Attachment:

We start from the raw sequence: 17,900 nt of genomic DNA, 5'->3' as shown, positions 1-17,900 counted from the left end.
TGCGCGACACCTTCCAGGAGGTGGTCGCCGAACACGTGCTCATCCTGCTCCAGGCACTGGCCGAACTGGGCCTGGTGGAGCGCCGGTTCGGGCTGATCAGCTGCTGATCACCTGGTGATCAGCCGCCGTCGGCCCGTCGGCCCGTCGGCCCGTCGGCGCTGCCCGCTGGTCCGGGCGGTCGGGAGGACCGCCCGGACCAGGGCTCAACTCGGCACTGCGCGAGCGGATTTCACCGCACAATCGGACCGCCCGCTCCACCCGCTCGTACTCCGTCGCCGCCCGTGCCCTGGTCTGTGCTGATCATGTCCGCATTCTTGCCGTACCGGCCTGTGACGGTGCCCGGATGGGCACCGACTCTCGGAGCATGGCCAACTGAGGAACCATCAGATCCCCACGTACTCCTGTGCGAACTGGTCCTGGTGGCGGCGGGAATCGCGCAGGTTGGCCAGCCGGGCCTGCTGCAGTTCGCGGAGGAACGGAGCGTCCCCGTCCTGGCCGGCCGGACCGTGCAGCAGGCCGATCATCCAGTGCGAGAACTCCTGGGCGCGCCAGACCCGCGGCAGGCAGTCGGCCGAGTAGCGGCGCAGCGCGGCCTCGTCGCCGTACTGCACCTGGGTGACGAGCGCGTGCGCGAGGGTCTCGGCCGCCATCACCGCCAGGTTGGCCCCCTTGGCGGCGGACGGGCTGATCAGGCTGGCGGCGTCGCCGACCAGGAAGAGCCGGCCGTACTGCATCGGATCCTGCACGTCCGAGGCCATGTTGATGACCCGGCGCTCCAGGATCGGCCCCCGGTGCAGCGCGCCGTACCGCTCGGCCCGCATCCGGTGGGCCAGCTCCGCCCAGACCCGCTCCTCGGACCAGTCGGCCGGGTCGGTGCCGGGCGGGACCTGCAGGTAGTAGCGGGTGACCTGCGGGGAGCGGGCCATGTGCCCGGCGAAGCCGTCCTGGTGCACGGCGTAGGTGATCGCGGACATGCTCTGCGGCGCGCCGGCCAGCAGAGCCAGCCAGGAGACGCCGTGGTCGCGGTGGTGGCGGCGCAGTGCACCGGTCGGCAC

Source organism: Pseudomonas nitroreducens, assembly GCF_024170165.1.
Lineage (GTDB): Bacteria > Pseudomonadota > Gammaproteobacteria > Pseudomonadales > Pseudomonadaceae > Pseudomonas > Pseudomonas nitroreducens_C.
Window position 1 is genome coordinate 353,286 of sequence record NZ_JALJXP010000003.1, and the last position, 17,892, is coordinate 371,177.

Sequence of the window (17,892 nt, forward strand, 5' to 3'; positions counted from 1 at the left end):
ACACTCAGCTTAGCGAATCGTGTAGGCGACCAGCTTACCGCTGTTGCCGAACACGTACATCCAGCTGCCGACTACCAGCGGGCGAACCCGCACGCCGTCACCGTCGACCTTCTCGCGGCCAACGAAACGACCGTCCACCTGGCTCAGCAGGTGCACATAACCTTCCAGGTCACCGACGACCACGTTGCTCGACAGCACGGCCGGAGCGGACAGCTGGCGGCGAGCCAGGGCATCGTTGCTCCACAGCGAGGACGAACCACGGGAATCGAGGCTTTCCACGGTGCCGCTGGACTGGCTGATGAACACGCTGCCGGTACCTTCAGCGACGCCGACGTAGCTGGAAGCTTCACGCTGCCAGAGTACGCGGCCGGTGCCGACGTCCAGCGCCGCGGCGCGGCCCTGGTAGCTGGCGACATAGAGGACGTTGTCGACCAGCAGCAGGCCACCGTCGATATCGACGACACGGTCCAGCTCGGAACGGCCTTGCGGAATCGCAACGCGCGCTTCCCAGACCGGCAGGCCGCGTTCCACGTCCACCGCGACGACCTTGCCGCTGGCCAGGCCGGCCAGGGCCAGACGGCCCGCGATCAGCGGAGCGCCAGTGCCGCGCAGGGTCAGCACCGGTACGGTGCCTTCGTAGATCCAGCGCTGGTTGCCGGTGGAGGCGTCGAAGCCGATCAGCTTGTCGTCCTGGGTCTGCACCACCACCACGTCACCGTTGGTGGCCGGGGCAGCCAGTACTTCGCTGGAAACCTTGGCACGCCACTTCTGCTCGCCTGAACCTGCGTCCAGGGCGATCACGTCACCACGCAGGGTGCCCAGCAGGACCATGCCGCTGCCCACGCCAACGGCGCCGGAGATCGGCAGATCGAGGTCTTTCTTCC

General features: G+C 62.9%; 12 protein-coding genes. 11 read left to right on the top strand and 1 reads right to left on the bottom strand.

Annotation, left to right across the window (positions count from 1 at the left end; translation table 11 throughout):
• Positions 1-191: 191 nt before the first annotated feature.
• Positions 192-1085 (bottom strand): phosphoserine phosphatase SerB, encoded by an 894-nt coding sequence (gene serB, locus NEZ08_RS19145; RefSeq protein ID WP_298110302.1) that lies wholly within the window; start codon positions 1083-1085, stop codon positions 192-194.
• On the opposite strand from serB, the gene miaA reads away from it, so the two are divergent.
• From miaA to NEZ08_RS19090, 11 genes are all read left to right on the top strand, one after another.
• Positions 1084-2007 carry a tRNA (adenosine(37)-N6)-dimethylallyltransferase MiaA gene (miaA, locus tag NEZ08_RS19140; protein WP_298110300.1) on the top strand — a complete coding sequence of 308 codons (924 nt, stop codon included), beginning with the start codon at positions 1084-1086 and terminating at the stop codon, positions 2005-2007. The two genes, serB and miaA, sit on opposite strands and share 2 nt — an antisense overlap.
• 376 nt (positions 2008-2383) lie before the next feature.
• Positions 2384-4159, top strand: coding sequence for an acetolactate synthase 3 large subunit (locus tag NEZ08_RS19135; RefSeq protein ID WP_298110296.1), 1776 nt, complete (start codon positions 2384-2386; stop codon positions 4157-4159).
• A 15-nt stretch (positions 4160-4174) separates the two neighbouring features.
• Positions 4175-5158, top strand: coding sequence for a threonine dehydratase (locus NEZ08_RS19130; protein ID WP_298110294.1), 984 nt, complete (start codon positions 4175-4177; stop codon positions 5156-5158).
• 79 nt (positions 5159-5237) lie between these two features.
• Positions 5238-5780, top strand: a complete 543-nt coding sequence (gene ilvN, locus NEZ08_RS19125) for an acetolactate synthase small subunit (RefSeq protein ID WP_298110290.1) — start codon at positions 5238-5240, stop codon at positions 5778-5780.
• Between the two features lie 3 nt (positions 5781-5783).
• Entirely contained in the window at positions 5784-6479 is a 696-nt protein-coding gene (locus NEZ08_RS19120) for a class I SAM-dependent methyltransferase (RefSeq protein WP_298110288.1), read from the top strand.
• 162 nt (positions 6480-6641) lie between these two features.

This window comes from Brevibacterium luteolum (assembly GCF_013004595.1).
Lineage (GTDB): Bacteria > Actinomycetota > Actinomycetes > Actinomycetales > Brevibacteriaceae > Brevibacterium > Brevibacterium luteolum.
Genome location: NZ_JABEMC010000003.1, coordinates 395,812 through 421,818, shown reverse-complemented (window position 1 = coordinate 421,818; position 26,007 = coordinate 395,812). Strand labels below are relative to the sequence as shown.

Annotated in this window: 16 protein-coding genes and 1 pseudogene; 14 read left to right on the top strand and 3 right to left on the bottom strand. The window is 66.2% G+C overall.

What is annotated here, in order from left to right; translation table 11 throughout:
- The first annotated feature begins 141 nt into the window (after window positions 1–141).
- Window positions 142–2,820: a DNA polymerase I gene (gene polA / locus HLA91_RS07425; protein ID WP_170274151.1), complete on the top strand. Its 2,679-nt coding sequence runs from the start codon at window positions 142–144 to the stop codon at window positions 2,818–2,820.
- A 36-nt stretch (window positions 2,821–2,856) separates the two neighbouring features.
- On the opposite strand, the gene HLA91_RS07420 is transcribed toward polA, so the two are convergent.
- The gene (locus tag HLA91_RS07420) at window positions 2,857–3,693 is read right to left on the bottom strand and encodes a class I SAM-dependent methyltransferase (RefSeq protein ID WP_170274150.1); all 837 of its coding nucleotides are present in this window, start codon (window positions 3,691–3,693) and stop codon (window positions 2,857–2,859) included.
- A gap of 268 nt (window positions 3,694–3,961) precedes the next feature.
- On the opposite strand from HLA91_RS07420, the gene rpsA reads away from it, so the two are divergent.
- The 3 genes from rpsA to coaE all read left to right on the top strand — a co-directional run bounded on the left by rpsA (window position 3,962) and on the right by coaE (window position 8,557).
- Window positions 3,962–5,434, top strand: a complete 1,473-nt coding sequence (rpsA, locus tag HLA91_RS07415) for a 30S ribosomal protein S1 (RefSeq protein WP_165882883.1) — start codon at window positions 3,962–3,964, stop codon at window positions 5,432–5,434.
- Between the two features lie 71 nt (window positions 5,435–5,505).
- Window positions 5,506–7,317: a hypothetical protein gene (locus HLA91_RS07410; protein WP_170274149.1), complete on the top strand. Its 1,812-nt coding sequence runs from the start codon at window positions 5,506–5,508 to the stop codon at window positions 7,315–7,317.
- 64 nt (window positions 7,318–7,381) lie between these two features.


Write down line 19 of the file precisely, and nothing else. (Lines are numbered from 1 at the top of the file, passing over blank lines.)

• 79 nt (positions 5159-5237) lie between these two features.